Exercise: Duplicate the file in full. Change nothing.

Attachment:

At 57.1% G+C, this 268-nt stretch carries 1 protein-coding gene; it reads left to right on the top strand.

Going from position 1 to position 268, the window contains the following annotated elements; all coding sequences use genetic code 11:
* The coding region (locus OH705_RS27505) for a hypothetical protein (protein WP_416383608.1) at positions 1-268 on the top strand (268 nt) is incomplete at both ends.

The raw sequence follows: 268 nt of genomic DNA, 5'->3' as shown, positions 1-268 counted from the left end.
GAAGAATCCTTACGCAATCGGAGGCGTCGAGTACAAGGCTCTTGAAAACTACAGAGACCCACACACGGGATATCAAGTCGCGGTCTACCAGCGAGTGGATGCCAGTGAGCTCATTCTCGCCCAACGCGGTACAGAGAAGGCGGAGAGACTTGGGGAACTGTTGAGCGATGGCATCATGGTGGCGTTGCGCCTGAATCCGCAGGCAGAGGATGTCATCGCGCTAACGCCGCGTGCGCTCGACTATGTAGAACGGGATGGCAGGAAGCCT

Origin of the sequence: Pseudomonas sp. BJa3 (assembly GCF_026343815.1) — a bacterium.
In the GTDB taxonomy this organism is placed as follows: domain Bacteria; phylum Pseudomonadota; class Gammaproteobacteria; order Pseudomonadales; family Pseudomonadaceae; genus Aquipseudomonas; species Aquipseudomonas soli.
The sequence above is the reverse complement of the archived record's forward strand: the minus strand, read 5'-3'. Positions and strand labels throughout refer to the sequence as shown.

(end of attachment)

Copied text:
At 57.1% G+C, this 268-nt stretch carries 1 protein-coding gene; it reads left to right on the top strand.

Going from position 1 to position 268, the window contains the following annotated elements; all coding sequences use genetic code 11:
* The coding region (locus OH705_RS27505) for a hypothetical protein (protein WP_416383608.1) at positions 1-268 on the top strand (268 nt) is incomplete at both ends.

The raw sequence follows: 268 nt of genomic DNA, 5'->3' as shown, positions 1-268 counted from the left end.
GAAGAATCCTTACGCAATCGGAGGCGTCGAGTACAAGGCTCTTGAAAACTACAGAGACCCACACACGGGATATCAAGTCGCGGTCTACCAGCGAGTGGATGCCAGTGAGCTCATTCTCGCCCAACGCGGTACAGAGAAGGCGGAGAGACTTGGGGAACTGTTGAGCGATGGCATCATGGTGGCGTTGCGCCTGAATCCGCAGGCAGAGGATGTCATCGCGCTAACGCCGCGTGCGCTCGACTATGTAGAACGGGATGGCAGGAAGCCT

Origin of the sequence: Pseudomonas sp. BJa3 (assembly GCF_026343815.1) — a bacterium.
In the GTDB taxonomy this organism is placed as follows: domain Bacteria; phylum Pseudomonadota; class Gammaproteobacteria; order Pseudomonadales; family Pseudomonadaceae; genus Aquipseudomonas; species Aquipseudomonas soli.
The sequence above is the reverse complement of the archived record's forward strand: the minus strand, read 5'-3'. Positions and strand labels throughout refer to the sequence as shown.